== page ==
The Chickering Piano Company gave a series of four orchestral concerts. Special care was taken to give most interesting programs. The executive committee included some of Boston's most distinguished musical personalities: B. J. Lang, Arthur Foote, C. M. Loeffler, F. S. Converse.
 
The annual music festival of the South Atlantic States will be held at Spartansburg, S. C., April 27th to 29th. There will be five concerts in all. The Converse College Choral Society, R. H. Peters, director, will give the festival, and will be assisted by the Boston Festival Orchestra.
 
The next meeting of the New York State Music Teachers' Association is to be at Niagara Falls, June 28th to 30th. Among the discussions will be one on "What is Musical Education?" to be participated in by Wm. H. Sherwood, Professor Sleeper, Dr. Goetschius, and Louis Arthur Russell.
 
Nine cash prizes aggregating $30,000 will be offered in the Band Tournament at the St. Louis World's Fair, commencing September 12th and continuing to the 17th. A pamphlet containg (sic) rules governing the Tournament can be secured from Mr. George W. Stewart, manager of the Bureau of Music.
 
The concert tour of Mme. Adelina Patti was abandoned, and the diva sailed for Europe March 19th. According to the manager the original idea was to give sixty concerts, but it was found that there are not enough big cities in the country to guarantee so many concerts at the high price demanded by the singer.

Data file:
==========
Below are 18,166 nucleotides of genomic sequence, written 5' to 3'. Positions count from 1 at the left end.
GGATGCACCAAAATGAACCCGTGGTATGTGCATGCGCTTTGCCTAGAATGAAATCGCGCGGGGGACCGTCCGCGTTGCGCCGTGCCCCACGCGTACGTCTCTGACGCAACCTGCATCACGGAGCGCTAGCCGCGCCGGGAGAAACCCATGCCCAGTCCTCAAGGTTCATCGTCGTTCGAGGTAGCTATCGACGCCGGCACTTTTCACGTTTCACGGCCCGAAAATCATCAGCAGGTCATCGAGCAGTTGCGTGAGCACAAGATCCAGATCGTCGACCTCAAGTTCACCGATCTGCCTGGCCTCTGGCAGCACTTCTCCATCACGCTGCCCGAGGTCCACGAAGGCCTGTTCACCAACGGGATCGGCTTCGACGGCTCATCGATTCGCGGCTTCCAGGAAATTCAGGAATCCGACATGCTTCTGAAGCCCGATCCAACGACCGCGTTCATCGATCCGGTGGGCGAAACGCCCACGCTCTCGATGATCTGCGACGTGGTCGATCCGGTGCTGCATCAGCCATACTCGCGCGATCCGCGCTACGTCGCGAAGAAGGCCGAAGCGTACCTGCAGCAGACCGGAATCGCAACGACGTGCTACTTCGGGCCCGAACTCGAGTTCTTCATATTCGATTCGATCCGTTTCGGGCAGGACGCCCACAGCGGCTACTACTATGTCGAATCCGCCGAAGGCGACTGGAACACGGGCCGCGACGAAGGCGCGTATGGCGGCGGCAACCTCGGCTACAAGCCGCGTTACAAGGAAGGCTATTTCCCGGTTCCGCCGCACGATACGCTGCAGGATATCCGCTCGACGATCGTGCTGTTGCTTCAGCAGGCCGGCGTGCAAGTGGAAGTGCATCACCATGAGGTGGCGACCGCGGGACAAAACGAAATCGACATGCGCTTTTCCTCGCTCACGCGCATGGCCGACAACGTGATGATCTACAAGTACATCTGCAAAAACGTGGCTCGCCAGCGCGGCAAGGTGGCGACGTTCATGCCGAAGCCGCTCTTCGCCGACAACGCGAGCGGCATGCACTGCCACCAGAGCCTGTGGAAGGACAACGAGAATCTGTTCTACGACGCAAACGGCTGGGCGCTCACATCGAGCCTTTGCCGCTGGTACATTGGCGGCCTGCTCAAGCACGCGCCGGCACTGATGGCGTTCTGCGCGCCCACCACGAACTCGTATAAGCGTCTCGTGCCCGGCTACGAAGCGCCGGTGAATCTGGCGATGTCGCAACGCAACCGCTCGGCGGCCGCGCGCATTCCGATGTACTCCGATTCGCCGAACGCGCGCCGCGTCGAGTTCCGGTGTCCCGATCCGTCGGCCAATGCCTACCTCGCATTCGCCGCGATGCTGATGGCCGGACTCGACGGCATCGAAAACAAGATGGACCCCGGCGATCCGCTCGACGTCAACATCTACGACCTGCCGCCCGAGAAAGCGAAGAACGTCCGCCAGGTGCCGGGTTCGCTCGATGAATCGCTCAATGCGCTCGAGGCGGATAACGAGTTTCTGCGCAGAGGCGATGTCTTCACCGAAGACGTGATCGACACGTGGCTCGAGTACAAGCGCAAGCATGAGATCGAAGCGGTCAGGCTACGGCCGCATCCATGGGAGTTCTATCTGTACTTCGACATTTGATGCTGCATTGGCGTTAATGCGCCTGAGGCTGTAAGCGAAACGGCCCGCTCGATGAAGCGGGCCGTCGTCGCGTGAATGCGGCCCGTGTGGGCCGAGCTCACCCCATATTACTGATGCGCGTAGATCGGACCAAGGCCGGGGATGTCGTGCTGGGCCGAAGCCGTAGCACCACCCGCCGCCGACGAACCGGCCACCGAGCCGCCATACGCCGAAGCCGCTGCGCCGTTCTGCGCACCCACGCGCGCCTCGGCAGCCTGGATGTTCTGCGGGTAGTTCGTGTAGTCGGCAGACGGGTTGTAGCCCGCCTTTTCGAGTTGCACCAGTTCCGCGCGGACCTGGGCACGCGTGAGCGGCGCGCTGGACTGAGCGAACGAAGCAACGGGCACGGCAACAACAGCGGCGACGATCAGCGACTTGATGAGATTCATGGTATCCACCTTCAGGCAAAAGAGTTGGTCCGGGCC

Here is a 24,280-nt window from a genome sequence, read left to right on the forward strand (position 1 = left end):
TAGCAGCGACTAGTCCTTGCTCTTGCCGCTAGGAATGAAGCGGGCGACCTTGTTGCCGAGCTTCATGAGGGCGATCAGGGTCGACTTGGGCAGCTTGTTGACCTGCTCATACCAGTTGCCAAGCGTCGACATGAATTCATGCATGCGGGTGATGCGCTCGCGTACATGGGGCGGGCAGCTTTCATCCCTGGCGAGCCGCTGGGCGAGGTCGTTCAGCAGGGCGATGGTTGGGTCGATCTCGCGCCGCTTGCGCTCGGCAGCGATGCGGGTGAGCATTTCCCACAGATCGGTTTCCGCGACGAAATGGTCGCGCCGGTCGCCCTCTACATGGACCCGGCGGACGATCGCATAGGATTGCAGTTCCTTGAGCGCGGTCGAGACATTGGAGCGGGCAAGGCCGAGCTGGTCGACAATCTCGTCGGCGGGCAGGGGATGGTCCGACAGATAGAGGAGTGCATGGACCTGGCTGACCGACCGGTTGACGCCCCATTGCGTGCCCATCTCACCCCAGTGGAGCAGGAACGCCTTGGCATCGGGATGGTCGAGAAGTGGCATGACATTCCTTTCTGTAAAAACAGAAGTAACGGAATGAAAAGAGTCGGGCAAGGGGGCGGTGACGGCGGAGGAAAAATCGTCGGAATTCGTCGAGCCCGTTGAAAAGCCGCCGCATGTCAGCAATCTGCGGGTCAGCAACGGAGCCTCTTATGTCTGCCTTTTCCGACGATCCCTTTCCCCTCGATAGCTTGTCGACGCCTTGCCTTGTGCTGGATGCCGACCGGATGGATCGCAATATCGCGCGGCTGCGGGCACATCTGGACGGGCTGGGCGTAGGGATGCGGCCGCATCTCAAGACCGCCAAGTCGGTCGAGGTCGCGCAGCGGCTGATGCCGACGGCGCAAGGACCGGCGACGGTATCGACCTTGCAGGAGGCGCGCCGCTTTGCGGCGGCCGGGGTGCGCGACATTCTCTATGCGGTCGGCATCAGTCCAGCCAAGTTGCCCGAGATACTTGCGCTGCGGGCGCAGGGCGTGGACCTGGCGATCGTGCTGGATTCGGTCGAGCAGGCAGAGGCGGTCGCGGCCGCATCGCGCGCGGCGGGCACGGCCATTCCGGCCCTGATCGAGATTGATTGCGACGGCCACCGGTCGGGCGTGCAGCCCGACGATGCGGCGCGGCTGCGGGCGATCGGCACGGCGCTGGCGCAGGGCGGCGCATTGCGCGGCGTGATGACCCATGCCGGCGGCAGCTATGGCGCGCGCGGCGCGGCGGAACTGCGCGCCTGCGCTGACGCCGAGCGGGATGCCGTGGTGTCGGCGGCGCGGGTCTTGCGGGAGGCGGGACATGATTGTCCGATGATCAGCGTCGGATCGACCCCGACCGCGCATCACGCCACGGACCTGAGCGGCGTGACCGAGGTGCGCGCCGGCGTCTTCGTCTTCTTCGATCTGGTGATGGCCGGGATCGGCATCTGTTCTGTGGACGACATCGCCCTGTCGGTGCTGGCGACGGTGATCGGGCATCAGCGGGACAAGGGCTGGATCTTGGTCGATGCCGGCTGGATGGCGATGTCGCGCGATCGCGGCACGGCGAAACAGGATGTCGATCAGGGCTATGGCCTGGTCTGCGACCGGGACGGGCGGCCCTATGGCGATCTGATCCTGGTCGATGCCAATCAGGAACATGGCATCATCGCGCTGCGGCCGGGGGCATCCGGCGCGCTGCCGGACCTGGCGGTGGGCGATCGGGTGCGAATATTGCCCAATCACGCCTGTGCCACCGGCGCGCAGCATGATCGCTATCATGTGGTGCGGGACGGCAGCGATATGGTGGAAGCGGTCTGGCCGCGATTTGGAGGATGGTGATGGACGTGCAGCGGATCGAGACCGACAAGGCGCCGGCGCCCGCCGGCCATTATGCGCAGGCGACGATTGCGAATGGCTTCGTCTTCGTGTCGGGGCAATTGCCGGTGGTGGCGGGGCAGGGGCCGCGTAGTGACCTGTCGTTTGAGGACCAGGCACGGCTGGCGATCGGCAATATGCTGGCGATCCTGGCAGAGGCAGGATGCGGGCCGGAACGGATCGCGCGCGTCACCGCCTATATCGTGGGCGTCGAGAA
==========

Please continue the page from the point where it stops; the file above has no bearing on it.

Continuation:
According to the list of receipts at the Opera, as published in a Paris exchange, from November 20 to December 20, 1903, Gounod's "Faust" is the best drawing work, Wagner's "Tannhäuser comes second, Gounod's "Romeo et Juliette" third, followed by Meyerbeer's "Le Prophete," and Vincent d'Indy's "L'Etranger."
 
In the opera season at the Metropolitan Opera House, New York City, a repertory of twenty-seven operas received a total of one hundred and one performances. "Parsifal" was given eleven times, "Cavalleria Rusticana," eight; "Aïda," six; "Rigoletto," "Tannhäuser," "Pagliacci," and "Lohengrin," five each.
 
The Société des Concerts, of Turin, Italy, are following the lead of the New York Philharmonic Society, having engaged a number of conductors for their concerts. During May they will give a series of symphony concerts directed by Hans Richter, Edward Colonne, Luigi Mancinelli, Guiseppe Martucci, and Safanof, the Russian conductor.
 
Musical and dramatic instruction in the Paris Conservatoire is free, but pupils, on being admitted, sign an agreement by which on finishing their studies they are obliged to sing or play during three years for a very modest remuneration, if the director of the Opera or the Opera Comique, or of the Théatre Français finds their talent sufficient for an artistic career.
 
The prices charged for tickets to many London concerts are quite moderate. Considerable stir has been made by the announcement that the price of the cheapest seat at the concerts of the London Philharmonic Society is to be raised from one shilling (25 cents) to half a crown (62½cents). This society annually admits between 400 and 500 music students to their concerts at a merely nominal charge.